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York CWRT January speaker

Seasonal Gettysburg National Military Park ranger Lt. Col. (ret.) Chuck Teague will be the featured speaker at the Wednesday, January 21, 2009, monthly meeting of the York Civil War Round Table. The meeting will be held at 7:00 p.m. as usual in the auditorium of the York County Heritage Trust, 250 E. Market Street, York, Pennsylvania.
Admission and parking are both FREE, and the public is welcome!

Image from U.S. postage stamp of Robert E. Lee.

Dr. Teague will present a PowerPoint presentation entitled “The Shadow of Napoleon on Lee at Gettysburg,” a study of how Lee’s classical training in Napoleonic military techniques may have influenced his decision making during the critical stages of the July 1863 Battle of Gettysburg.

Image of Chuck Teague taken by historian Hal Jespersen, 2008.

The Shadow of Napoleon on Lee at Gettysburg
Why did Robert E. Lee fight the battle of Gettysburg the way he did?
On what basis did Lee conclude after the defeat that his plan had been a good one?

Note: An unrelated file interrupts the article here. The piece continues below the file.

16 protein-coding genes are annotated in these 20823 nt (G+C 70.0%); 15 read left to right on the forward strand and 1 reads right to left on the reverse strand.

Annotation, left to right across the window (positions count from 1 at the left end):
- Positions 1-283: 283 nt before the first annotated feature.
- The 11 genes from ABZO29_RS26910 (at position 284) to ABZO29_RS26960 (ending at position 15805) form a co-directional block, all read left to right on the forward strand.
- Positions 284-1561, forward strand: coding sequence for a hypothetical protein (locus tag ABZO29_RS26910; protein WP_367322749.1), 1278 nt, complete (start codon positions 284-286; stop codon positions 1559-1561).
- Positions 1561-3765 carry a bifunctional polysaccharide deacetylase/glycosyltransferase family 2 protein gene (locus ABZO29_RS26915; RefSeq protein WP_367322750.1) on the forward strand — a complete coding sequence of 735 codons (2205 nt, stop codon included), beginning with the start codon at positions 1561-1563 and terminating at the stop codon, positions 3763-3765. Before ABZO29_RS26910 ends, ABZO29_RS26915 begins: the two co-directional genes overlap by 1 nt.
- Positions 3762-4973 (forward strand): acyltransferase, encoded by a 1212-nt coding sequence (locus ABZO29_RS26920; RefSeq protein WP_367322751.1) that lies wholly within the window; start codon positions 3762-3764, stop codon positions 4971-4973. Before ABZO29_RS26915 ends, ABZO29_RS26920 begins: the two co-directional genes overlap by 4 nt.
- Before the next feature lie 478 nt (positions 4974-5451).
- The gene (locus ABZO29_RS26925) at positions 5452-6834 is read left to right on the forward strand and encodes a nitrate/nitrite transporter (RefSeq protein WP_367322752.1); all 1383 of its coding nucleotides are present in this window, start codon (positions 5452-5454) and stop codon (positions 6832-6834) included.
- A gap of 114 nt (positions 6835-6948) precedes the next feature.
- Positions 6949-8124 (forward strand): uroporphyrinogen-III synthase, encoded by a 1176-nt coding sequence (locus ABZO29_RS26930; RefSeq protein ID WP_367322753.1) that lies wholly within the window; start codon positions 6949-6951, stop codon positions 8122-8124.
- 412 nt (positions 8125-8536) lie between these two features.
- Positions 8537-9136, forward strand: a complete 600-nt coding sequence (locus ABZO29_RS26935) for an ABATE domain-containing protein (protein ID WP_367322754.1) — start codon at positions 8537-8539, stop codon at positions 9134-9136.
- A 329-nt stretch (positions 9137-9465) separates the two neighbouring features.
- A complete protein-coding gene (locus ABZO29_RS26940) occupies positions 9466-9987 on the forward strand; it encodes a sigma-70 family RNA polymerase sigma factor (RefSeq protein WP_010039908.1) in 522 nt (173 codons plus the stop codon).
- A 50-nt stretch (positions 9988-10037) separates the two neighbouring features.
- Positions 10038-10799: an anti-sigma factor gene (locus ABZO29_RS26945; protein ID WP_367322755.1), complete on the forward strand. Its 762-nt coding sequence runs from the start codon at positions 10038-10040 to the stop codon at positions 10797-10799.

Much insight can be gained in appreciating that of all army commanders, no one so sought to fight as did Napoleon Bonaparte. Chuck Teague will explore the Napoleonic axioms of battle to postulate why the Gray Fox pursued the fight in the way he did.
Why did he dismiss Longstreet’s idea?
Why did he insist upon attacking?
Why was Cemetery Hill so important?
What were his expectations for July 3?
Napoleon endeavored to fight decisive battles and did so with astonishing success. Dr. Teague, a retired lieutenant colonel and now a seasonal Ranger at Gettysburg National Military Park, returns to our York Civil War Round Table to present the thesis that, based upon Napoleonic principles, Lee really thought he could ruin the Army of the Potomac. Yet, by holding to those dictates, did Lee unwittingly undermine his chances? And in what crucial ways did Lee apparently ignore the lessons of Bonaparte?
You may never again think of Gettysburg in quite the same light when you become aware of the lingering shadow of Napoleon.
Logo for the York Civil War Round Table created, designed, and donated by artist Jared Frederick. Visit his “History Matters” website.